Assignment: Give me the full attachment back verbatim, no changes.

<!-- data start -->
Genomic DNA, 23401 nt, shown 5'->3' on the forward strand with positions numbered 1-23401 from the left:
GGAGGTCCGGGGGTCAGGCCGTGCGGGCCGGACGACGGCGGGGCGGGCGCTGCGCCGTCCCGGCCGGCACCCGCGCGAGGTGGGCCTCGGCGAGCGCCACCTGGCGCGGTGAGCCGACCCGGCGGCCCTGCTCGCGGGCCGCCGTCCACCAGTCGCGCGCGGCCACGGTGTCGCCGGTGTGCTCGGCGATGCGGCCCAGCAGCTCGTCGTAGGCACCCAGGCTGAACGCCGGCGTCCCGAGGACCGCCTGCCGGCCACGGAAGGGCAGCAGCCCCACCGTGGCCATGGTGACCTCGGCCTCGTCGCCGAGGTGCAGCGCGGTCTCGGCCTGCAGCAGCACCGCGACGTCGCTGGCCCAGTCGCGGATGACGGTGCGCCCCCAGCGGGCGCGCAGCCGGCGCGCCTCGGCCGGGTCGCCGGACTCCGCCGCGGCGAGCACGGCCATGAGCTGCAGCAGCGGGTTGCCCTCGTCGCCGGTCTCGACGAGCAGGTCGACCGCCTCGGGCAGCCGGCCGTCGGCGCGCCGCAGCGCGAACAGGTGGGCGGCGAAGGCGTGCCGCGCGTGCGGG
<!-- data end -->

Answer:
Genomic DNA, 23401 nt, shown 5'->3' on the forward strand with positions numbered 1-23401 from the left:
GGAGGTCCGGGGGTCAGGCCGTGCGGGCCGGACGACGGCGGGGCGGGCGCTGCGCCGTCCCGGCCGGCACCCGCGCGAGGTGGGCCTCGGCGAGCGCCACCTGGCGCGGTGAGCCGACCCGGCGGCCCTGCTCGCGGGCCGCCGTCCACCAGTCGCGCGCGGCCACGGTGTCGCCGGTGTGCTCGGCGATGCGGCCCAGCAGCTCGTCGTAGGCACCCAGGCTGAACGCCGGCGTCCCGAGGACCGCCTGCCGGCCACGGAAGGGCAGCAGCCCCACCGTGGCCATGGTGACCTCGGCCTCGTCGCCGAGGTGCAGCGCGGTCTCGGCCTGCAGCAGCACCGCGACGTCGCTGGCCCAGTCGCGGATGACGGTGCGCCCCCAGCGGGCGCGCAGCCGGCGCGCCTCGGCCGGGTCGCCGGACTCCGCCGCGGCGAGCACGGCCATGAGCTGCAGCAGCGGGTTGCCCTCGTCGCCGGTCTCGACGAGCAGGTCGACCGCCTCGGGCAGCCGGCCGTCGGCGCGCCGCAGCGCGAACAGGTGGGCGGCGAAGGCGTGCCGCGCGTGCGGG